Lim JKM, Delaidelli A, Minaker SW, Zhang HF, Colovic M, Yang H, Negri GL, von Karstedt S, Lockwood WW, Schaffer P, Leprivier G, Sorensen PH.
      The RAS family of proto-oncogenes are among the most commonly mutated genes in human cancers and predict poor clinical outcome. Several mechanisms underlying oncogenic RAS transformation are well documented, including constitutive signaling through the RAF-MEK-ERK proproliferative pathway as well as the PI3K-AKT prosurvival pathway. Notably, control of redox balance has also been proposed to contribute to RAS transformation. However, how homeostasis between reactive oxygen species (ROS) and antioxidants, which have opposing effects in the cell, ultimately influence RAS-mediated transformation and tumor progression is still a matter of debate and the mechanisms involved have not been fully elucidated. Here, we show that oncogenic KRAS protects fibroblasts from oxidative stress by enhancing intracellular GSH levels. Using a whole transcriptome approach, we discovered that this is attributable to transcriptional up-regulation of xCT, the gene encoding the cystine/glutamate antiporter. This is in line with the function of xCT, which mediates the uptake of cystine, a precursor for GSH biosynthesis. Moreover, our results reveal that the ETS-1 transcription factor downstream of the RAS-RAF-MEK-ERK signaling cascade directly transactivates the xCT promoter in synergy with the ATF4 endoplasmic reticulum stress-associated transcription factor. Strikingly, xCT was found to be essential for oncogenic KRAS-mediated transformation in vitro and in vivo by mitigating oxidative stress, as knockdown of xCT strongly impaired growth of tumor xenografts established from KRAS-transformed cells. Overall, this study uncovers a mechanism by which oncogenic RAS preserves intracellular redox balance and identifies an unexpected role for xCT in supporting RAS-induced transformation and tumorigenicity.
    Keywords:  RAS; antioxidants; oncogene; xCT
  42. Cancer Res. 2019 Apr 15. 79(8): 1799-1809
    Shah R, Singh SJ, Eddy K, Filipp FV, Chen S.
      Aberrant glutamatergic signaling has been implicated in altered metabolic activity in many cancer types, including malignant melanoma. Previously, we have illustrated the role of metabotropic glutamate receptor 1 (GRM1) in neoplastic transformation of melanocytes in vitro and spontaneous metastatic melanoma in vivo. In this study, we showed that autocrine stimulation constitutively activates the GRM1 receptor and its downstream mitogenic signaling. GRM1-activated (GRM1+) melanomas exhibited significantly increased expression of glutaminase (GLS), which catalyzes the first step in the conversion of glutamine to glutamate. In cultured GRM1+ melanoma cell lines, CB-839, a potent, selective, and orally bioavailable inhibitor of GLS, suppressed cell proliferation, while riluzole, an inhibitor of glutamate release, promoted apoptotic cell death in vitro and in vivo. Combined treatment with CB-839 and riluzole treatment proved to be superior to single-agent treatment, restricting glutamate bioavailability and leading to effective suppression of tumor cell proliferation in vitro and tumor progression in vivo. Hyperactivation of GRM1 in malignant melanoma is an oncogenic driver, which acts independently of canonical melanoma proto-oncogenes, BRAF or NRAS. Overall, these results indicate that expression of GRM1 promotes a metabolic phenotype that supports increased glutamate production and autocrine glutamatergic signaling, which can be pharmacologically targeted by decreasing glutamate bioavailability and the GLS-dependent glutamine to glutamate conversion. SIGNIFICANCE: These findings demonstrate that targeting glutaminolytic glutamate bioavailability is an effective therapeutic strategy for GRM1-activated tumors.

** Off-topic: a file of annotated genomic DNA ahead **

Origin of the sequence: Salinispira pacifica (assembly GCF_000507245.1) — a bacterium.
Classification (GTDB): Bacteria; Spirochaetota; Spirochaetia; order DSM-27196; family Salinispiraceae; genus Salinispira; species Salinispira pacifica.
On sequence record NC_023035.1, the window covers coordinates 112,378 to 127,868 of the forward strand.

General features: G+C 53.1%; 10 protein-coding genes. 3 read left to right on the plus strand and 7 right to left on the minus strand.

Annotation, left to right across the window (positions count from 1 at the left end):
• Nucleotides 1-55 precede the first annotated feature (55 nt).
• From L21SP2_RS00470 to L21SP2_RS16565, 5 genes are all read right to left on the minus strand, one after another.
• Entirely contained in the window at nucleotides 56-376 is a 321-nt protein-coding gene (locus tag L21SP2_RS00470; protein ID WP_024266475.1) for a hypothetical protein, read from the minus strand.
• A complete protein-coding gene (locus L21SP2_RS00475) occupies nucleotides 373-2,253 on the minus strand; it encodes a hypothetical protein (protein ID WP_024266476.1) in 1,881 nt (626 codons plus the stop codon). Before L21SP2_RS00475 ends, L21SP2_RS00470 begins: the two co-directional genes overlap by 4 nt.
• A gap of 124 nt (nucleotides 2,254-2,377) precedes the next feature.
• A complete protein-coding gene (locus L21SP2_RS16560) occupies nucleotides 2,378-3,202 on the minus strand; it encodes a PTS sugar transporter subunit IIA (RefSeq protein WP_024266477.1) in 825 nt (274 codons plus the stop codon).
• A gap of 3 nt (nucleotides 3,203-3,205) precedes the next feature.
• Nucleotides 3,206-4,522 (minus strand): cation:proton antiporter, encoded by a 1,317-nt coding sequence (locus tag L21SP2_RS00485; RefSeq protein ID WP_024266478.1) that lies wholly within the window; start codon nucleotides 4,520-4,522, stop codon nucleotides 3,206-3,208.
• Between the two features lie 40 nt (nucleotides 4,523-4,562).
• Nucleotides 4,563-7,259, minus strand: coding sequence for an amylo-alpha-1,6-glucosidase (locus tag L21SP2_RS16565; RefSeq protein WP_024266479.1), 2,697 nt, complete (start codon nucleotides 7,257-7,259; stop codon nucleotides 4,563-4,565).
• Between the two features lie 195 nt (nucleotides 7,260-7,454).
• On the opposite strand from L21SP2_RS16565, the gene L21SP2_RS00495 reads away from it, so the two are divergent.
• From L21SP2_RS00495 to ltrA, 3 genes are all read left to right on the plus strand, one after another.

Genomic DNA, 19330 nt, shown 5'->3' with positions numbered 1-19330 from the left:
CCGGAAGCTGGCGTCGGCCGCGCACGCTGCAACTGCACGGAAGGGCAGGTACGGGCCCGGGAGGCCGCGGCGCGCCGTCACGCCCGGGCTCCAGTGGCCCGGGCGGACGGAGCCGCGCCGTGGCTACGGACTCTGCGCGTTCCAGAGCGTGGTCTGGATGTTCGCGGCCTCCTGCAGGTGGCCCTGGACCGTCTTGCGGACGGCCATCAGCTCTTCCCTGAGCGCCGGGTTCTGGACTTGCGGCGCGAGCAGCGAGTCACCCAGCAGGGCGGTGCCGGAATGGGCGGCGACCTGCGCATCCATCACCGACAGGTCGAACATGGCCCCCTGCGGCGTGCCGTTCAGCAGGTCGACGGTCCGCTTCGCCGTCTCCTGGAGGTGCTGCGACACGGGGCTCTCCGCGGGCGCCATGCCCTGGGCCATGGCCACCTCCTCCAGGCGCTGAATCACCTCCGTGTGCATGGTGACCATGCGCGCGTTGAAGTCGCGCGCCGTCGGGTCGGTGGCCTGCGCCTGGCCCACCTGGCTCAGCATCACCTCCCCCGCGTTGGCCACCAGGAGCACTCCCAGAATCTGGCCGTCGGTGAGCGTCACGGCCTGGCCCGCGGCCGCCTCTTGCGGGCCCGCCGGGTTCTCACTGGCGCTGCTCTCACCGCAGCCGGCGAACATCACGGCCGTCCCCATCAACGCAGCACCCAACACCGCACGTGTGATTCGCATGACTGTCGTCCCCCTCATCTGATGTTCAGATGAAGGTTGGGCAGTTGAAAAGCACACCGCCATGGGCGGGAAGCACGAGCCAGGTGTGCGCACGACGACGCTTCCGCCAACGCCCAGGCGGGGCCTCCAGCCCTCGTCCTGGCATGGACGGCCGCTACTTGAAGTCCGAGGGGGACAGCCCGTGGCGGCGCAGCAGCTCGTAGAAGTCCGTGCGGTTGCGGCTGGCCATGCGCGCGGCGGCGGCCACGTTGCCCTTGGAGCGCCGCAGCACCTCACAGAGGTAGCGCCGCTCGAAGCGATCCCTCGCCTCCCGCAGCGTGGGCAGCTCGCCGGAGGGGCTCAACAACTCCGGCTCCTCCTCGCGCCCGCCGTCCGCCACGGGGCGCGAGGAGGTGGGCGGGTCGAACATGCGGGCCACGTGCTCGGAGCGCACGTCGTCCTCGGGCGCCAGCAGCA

43. J Virol. 2019 Apr 17. pii: JVI.01834-18. [Epub ahead of print]
    Pant A, Cao S, Yang Z.
      Viruses actively interact with host metabolism because viral replication relies on host cells to provide nutrients and energy. Vaccinia virus (VACV; the prototype poxvirus) prefers glutamine to glucose for efficient replication to the extent that VACV replication is hindered in glutamine-free medium. Remarkably, our data show that VACV replication can be fully rescued from glutamine depletion by asparagine supplementation. By global metabolic profiling, as well as genetic and chemical manipulation of the asparagine supply we provide evidence demonstrating that the production of asparagine, which exclusively requires glutamine for biosynthesis, accounts for VACV's preference of glutamine to glucose rather than glutamine's superiority over glucose in feeding the tricarboxylic acid (TCA) cycle. Further, we show that sufficient asparagine supply is required for efficient VACV protein synthesis. Our study highlights that the asparagine supply, the regulation of which has been evolutionarily tailored in mammalian cells, presents a critical barrier to VACV replication due to a high asparagine content of viral proteins and a rapid demand of viral protein synthesis. The identification of asparagine availability as a critical limiting factor for efficient VACV replication suggests a new direction of anti-viral strategy development.IMPORTANCE Viruses rely on their infected host cells to provide nutrients and energy for replication. Vaccinia virus, the prototypic member of poxviruses that comprise many significant human and animal pathogens, prefers glutamine to glucose for efficient replication. Here we show that the preference is not because glutamine is superior to glucose as the carbon source to fuel the tricarboxylic acid cycle for vaccinia virus replication. Rather interestingly, the preference is because the asparagine supply for efficient viral protein synthesis becomes limited in the absence of glutamine that is necessary for asparagine biosynthesis. We provide further genetic and chemical evidence to demonstrate that asparagine availability plays a critical role in efficient vaccinia virus replication. This discovery identifies a weakness of vaccinia virus and suggests a possible direction to intervene poxvirus infection.